Mentoring is an important human resource development tool for the professional growth of individuals, especially as it relates to identity development (Dobrow and Higgins, 2005; Germain, 2011). However, marginalized individuals (such as women and racially minoritized individuals) receive inconsistent mentoring support (career and psycho-social support) as compared to their white/male colleagues due to power inequalities between diverse mentees and their mentors (McGuire, 1999; Ragins, 2007). The purpose of the current chapter is to utilize feminist mentoring as a theoretical lens to present, analyze, and interpret narratives of the authors. The first author is an Asian-American woman Ph.D. candidate with an immigrant background, while the second author is a gay White male tenured professor from a conservative background. Specifically, we use components of narrative inquiry research methodology (Clandinin andamp; Rosiek, 2007) to analyze our own experiences with mentorship as people who identify with marginalized groups. The authors based their narratives on questions adapted from (Shuck et al., 2016) exploration of issues of privilege and power in employee engagement to sense-make on the role of privilege and power in their developmental relationships.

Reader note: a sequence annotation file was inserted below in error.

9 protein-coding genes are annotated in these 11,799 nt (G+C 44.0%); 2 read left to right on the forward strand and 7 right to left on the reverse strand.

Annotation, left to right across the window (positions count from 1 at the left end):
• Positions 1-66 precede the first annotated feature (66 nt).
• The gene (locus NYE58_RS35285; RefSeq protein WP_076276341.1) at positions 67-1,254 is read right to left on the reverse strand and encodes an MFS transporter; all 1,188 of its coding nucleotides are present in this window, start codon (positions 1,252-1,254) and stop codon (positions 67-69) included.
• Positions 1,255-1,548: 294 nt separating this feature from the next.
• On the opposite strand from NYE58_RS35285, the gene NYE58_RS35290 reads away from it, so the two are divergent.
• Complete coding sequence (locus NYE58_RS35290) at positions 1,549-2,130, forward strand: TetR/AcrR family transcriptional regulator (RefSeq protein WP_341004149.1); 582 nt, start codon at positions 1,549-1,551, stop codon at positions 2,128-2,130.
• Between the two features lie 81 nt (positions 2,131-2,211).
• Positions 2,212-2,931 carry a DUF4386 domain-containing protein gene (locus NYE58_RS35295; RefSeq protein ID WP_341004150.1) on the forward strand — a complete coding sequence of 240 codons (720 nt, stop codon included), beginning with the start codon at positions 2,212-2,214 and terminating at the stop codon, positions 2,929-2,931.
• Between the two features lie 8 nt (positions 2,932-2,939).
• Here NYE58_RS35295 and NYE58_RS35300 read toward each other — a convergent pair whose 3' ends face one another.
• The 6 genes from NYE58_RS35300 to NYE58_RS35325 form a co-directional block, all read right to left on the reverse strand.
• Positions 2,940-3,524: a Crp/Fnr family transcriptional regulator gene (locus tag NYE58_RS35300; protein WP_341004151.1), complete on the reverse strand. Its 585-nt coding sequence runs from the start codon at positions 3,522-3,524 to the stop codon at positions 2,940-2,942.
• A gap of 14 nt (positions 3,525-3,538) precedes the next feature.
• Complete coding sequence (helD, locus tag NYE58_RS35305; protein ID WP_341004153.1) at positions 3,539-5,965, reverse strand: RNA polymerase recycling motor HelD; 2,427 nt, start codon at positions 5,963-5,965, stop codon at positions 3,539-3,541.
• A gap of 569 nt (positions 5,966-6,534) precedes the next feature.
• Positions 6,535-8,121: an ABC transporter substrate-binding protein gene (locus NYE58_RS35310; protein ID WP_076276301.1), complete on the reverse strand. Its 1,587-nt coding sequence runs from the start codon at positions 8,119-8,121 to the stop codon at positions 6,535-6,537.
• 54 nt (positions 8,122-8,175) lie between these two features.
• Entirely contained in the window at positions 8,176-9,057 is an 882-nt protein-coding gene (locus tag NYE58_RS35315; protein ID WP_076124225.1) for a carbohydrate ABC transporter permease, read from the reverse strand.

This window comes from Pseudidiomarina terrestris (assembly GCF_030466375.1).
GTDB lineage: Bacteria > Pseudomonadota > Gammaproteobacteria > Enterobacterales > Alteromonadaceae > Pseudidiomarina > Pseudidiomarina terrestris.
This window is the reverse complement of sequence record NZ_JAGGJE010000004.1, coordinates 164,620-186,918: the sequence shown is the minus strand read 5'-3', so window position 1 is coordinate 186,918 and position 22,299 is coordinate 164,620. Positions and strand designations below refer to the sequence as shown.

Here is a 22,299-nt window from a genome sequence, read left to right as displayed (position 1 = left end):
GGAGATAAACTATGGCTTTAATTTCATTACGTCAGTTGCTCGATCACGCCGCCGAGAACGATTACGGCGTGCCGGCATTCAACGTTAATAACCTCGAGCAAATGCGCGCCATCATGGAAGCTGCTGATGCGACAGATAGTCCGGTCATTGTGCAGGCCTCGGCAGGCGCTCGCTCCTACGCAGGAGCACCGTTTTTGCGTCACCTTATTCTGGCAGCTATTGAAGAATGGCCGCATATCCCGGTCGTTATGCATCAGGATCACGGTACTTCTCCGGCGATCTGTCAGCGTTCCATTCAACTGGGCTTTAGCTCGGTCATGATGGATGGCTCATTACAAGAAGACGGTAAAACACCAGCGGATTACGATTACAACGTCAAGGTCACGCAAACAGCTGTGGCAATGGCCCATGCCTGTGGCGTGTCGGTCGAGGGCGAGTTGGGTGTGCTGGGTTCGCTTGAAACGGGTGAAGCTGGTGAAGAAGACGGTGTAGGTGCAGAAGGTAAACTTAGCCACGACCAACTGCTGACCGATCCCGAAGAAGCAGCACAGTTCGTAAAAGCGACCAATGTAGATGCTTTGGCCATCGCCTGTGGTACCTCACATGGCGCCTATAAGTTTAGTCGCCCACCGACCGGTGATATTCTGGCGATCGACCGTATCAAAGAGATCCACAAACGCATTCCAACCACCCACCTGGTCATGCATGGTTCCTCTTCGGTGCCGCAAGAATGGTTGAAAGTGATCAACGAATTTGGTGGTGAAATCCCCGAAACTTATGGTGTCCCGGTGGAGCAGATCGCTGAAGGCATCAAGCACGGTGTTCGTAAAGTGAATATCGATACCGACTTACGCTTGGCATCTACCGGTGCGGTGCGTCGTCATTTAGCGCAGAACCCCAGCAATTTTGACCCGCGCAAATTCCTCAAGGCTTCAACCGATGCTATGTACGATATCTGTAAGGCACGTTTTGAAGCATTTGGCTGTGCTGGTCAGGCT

|Original language||English (US)|
|Title of host publication||HRD Perspectives on Developmental Relationships|
|Subtitle of host publication||Connecting and Relating at Work|
|Publisher||Springer International Publishing|
|Number of pages||21|
|State||Published - Jan 1 2022|
Bibliographical notePublisher Copyright:
© The Editor(s) (if applicable) and The Author(s), under exclusive license to Springer Nature Switzerland AG 2022.
- Developmental relationships
- Feminist mentoring
- Identity development
- Marginalized individuals
- Narrative inquiry